Of course, most of us are debating with colleagues each day just how life will change after lockdown. What will be the changes in day to day working?
It is a remarkably difficult discussion as there is no clarity of the facts. Some argue that, as the lockdown is eased, it will be under the 40s that are released back into the workplace first. There are those that argue that the workplace will not be fully functional again until July. It should be expected that there will be a fall of around 25% of employees travelling into the office, as they have discovered that working from home is effective.
Even this could be optimistic. One global bank last week voiced a view that they may seek to reduce their office space by up to 70%. Others are talking about 40-50%.
Whether one agrees with this or not, it will have a major impact on both how daily work patterns function and also directly on their food service provision. It will change the whole office landscape beyond recognition.
It could be a period of major change, the like of which we have not seen before. Workplace Insight last week commented that:
“Central to this rebuilding process will be the preservation of capital – can businesses retain cash that typically would have been tied up in either establishing or existing office space under the self-delivery model. Companies of all sizes will want to use this cash in a more constructive way”
They argued that office spaces will be re-engineered as employees will not travel to work as they previously did and that the spaces will be used in a completely different way.
However, at the same time, there is more and more research emerging that notes just how important food is when attracting and retaining great talent. So could the food service be re-engineered?
For the B&I foodservice sector, there are both opportunities and threats.
● Will companies ask their employees to stay within buildings whilst at work and not venture out – hence giving a boost in the in-house facilities?
● Will we see a move towards an increasing relationship with delivered-in food concepts which offer greater flexibility and adaptability on a day to day basis – as no one can really accurately judge the short term work patterns?
● Will companies offer greater benefits to those that chose to work at home, including the ability to link into a delivered-in model? During this crisis, some are already delivering food boxes to their teams. It is logical if some major companies do reduce their office space footprint by 50-70%.
All these options are being discussed which is natural enough.
Last week EP talked to Sarah Ahern from City Pantry, which is Europe’s largest online B2B platform for food delivery, and Ahern made a strong argument for why they believe there will be a real change in how food service is acquired. Ahern argues that Corporate Catering is changing and that it is only a matter of time before a number of major companies explore delivered-in food models.
● 64% of employees would choose delivery over the office canteen. This is a high percentage which naturally will impact on existing services plus create a momentum for change.
● Healthy eating is growing at speed and of course, many want to “buy” the product and brand that they trust. The market today is worth $702 bn and growing. It is natural again that many would rather “order in” a brand of choice.
● There is a growing demand from companies in reclaiming kitchen space which has been a discussion that has been in play over a number of recent years.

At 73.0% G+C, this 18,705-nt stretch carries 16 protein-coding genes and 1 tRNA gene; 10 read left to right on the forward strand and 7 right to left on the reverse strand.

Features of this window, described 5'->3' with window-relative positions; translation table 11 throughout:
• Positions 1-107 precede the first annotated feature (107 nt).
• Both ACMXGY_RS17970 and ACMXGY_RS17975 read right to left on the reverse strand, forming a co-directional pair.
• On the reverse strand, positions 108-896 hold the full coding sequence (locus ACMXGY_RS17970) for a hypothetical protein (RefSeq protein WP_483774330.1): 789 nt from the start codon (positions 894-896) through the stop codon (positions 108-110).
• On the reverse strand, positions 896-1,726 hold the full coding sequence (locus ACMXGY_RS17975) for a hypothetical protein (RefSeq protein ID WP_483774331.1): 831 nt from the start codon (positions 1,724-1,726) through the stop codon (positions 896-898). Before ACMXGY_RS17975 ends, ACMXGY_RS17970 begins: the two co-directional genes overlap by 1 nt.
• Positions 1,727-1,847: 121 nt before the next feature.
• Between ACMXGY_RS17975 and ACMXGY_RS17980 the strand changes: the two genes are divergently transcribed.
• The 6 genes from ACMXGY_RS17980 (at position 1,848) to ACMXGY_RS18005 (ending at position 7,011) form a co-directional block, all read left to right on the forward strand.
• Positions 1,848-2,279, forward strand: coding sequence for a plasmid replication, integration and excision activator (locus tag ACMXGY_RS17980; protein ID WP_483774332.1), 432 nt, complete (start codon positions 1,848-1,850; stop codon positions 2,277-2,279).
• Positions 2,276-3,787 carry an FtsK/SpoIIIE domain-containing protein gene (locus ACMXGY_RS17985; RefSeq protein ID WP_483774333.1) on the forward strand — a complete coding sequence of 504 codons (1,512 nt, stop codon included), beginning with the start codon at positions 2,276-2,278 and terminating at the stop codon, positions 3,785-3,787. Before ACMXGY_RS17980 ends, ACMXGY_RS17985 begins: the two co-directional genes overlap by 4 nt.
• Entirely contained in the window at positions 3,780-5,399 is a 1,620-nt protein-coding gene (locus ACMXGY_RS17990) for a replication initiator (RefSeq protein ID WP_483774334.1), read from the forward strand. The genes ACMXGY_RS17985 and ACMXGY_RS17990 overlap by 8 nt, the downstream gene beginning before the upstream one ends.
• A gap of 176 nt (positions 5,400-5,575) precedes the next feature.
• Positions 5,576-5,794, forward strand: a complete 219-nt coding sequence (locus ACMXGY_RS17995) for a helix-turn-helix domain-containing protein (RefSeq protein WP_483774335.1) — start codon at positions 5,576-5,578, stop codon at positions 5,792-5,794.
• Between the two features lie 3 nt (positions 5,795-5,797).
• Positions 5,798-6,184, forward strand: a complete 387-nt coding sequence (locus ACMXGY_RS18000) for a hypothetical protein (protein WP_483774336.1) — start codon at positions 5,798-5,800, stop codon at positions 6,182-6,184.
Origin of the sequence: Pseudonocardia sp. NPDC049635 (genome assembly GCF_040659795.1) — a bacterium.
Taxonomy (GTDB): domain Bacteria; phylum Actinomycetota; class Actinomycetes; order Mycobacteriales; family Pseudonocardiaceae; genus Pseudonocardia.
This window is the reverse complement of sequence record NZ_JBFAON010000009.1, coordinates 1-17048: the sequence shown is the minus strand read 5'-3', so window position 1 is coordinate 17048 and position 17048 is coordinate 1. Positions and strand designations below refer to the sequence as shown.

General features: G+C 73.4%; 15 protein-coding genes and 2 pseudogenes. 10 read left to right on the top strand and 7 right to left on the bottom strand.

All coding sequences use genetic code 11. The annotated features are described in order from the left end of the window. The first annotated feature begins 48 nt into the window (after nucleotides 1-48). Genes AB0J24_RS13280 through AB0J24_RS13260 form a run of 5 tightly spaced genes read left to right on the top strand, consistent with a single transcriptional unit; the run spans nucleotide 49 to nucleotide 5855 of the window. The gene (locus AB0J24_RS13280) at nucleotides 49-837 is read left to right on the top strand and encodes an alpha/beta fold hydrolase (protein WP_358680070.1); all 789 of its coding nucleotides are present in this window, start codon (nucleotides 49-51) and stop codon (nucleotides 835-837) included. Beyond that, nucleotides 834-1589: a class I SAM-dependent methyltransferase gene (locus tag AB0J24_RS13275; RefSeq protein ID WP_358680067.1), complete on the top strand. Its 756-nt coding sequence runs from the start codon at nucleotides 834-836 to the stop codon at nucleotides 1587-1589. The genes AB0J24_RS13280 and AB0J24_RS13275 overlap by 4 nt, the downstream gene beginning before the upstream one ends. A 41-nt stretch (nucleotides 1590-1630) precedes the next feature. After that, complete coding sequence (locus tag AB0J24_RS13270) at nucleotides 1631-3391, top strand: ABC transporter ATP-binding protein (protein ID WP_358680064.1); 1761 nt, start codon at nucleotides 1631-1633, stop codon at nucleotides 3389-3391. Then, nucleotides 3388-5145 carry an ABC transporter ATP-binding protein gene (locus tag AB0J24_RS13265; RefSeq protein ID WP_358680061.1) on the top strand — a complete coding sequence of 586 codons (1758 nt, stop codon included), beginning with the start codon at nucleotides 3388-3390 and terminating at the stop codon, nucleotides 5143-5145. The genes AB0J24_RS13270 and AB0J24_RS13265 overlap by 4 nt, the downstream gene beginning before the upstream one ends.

● Food will be a very important tool for corporates as it is a key way of bringing people together. Eating habits will have changed during lockdown and flexibility will be important to have. Working with a delivered-in model allows employees to make individual choice orders and gives employees a wide range of choice as City Pantry can offer access to over 600 vendors.
● Interestingly there is also a sustainability argument in that it reduces the number of potential individual meal deliveries to an office, offers plastic-free packaging and can be fulfilled by a zero-emissions fleet. ● Of course, it creates a whole new business model which is gaining traction with a number of major companies such as Expedia, BlackRock, Accenture and Deutsche Bank to name a few.
City Pantry goes further with their business argument, understanding the role that food can play as a strategic employee benefit:
● The growth of the Millennial workforce has meant employee expectations have changed, placing more focus on positive working environments and work-life balance. Many companies do understand that there is a need to retain great talent as it can cost up to 2-3x their salary to replace them. If work patterns do change, then the need to attract the best talent will be even more important.
● For Millennials, having choice and access to their favourite food brands will be increasingly important. Their research notes that 92% of office workers eat the same lunch more than once per week when in truth people want greater variety. Their research shows that no one international cuisine is offered on more than 12% of occasions highlighting that people do want variety. Their research notes that people order:
o British on 12% of occasions
o Middle Eastern on 12% of times
o Japanese 11%
o Mexican 10%
o American 9%
o Indian 7%
o Italian 7%
o Vietnamese – 6%
o Chinese – 5%
o Greek – 4%
o Thai 3% and so on
● If employees want this level of choice, there is an argument to build a partnership with delivered-in models. ● This year seesMillennials become the largest group in the workplace and they are seeking such flexibility of offer.
There is a sound rationale and logic to this argument and one can understand why many companies are beginning to engage with them.
But what are your views? How do you see the change to come?